NASA: Expert compares SpaceX to UK’s OneWeb
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The UK’s OneWeb network, while currently carrying out different functions to Galileo, has been tipped to one day rival the EU’s network. It is a constellation of low-Earth orbit (LEO) satellites that beam signals in 3G, 5G, LTE and Wi-Fi for high-speed internet access to all corners of the globe. Many small satellite companies left the UK to take part in Galileo, but they may now be kicking themselves after seeing Britain’s advances in the satellite industry.
The OneWeb project is currently facing threats amidst the Russian invasion of Ukraine, as Russia has previously launched several OneWeb satellites.
The Russian space agency Roscosmos warned that it would not launch the satellites, which are part-owned by the British government without guarantees they will not be used for military purposes, or if the Government gives up its shares of the project.
Roscosmos was scheduled to launch a batch of 36 OneWeb satellites on Friday 4 March on a Soyuz rocket from the Baikonur Cosmodrome in Kazakhstan.
Dmitry Rogozin, the head of Roscosmos held the satellite launch hostage, warning that OneWeb had two days to provide “comprehensive legally binding” guarantees that the satellites would not be used for military purposes.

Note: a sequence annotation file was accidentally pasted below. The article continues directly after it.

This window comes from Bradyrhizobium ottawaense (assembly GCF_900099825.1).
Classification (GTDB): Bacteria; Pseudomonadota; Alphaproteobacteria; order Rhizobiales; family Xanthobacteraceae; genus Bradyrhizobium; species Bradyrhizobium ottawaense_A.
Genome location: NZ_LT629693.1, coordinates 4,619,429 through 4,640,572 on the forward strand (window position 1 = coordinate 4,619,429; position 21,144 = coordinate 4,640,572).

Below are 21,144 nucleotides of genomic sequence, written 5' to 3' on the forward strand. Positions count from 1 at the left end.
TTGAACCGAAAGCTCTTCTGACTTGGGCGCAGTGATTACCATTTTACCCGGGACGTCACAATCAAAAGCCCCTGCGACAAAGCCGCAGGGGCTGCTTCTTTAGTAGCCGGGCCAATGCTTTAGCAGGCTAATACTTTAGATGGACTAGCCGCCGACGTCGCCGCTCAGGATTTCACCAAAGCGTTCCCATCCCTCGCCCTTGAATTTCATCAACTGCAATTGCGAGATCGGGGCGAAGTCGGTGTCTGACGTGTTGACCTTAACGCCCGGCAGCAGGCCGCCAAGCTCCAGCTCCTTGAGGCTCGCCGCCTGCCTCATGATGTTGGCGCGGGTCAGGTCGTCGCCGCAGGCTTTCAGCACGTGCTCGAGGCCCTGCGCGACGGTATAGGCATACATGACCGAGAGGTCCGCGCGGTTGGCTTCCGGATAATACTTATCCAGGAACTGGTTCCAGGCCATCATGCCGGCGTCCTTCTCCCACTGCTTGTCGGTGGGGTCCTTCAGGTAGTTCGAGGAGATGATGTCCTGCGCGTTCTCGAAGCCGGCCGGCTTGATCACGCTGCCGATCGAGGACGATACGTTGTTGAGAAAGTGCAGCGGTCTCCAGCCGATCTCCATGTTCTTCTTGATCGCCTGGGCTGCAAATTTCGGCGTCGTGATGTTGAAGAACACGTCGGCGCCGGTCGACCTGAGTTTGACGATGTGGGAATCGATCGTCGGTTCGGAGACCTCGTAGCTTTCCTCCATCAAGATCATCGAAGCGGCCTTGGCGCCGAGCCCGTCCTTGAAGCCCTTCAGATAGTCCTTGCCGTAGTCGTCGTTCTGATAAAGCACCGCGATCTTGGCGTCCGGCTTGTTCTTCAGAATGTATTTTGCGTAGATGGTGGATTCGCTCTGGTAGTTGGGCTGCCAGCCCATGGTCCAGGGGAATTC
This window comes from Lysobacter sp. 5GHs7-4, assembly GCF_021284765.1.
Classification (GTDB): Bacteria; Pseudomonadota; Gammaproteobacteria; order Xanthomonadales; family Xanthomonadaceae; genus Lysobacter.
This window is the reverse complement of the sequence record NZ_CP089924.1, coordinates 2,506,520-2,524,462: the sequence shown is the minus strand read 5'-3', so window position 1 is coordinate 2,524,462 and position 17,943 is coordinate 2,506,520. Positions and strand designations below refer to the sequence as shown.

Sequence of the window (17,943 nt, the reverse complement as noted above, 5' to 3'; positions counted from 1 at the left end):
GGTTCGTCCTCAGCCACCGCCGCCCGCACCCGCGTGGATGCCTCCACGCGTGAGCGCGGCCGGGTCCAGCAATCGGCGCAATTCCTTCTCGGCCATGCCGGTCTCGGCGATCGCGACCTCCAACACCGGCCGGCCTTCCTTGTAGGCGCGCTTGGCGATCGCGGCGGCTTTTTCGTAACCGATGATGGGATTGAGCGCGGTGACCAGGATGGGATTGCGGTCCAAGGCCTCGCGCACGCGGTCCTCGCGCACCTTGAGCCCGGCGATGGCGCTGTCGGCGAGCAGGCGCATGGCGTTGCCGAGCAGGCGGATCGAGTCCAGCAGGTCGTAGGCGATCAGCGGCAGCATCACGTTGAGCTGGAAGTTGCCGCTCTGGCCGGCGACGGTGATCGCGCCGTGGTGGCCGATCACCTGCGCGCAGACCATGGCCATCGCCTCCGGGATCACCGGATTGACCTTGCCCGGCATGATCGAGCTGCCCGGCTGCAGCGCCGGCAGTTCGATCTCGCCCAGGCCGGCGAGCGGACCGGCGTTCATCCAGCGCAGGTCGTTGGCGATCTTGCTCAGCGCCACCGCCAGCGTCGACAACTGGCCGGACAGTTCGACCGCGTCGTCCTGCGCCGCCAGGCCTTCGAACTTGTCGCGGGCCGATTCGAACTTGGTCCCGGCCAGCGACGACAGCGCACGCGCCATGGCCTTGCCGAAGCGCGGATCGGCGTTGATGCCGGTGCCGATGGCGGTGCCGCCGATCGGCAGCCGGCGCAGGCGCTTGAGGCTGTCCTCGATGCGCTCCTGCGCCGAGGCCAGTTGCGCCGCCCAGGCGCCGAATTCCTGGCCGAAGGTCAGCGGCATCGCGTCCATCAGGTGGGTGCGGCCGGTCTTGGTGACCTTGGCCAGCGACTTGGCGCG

He said: “If by 21:30 on March 4 we do not receive confirmation, the rocket will be removed from the launchpad and the satellites will be sent to the assembly and test building.”
According to Russian news agency TASS, Mr Rogozin added that the OneWeb contract had already been paid in full and Russia would refuse to return those funds.
He said: “We received all the money for it for the manufacture of launch vehicles, upper-stages and for the necessary launch services.
“This money, due to force majeure circumstances that have arisen as a result of the aggressive policy of the West and the sanctions that are applied against Russia, this money will remain in Russia.”
OneWeb is only a few rocket launches away from completing its goal of having a network of 648 satellites in space.
Currently, it has more than 400 satellites in orbit, all launched on Soyuz rockets.
Russia’s demands will be difficult for OneWeb to meet, as the UK Government owns a controlling stake in the company after it saved the firm from bankruptcy in 2020.
Chris Lee, the former chief scientist at the UK Space Agency, said this was a “difficult situation” for OneWeb.
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He said: “If they’re taking a business decision, I’m uncomfortable unless they explain that to the UK taxpayer who was part of their bailout.
“I would like them to explain their position, because to some extent we’re shareholders.”
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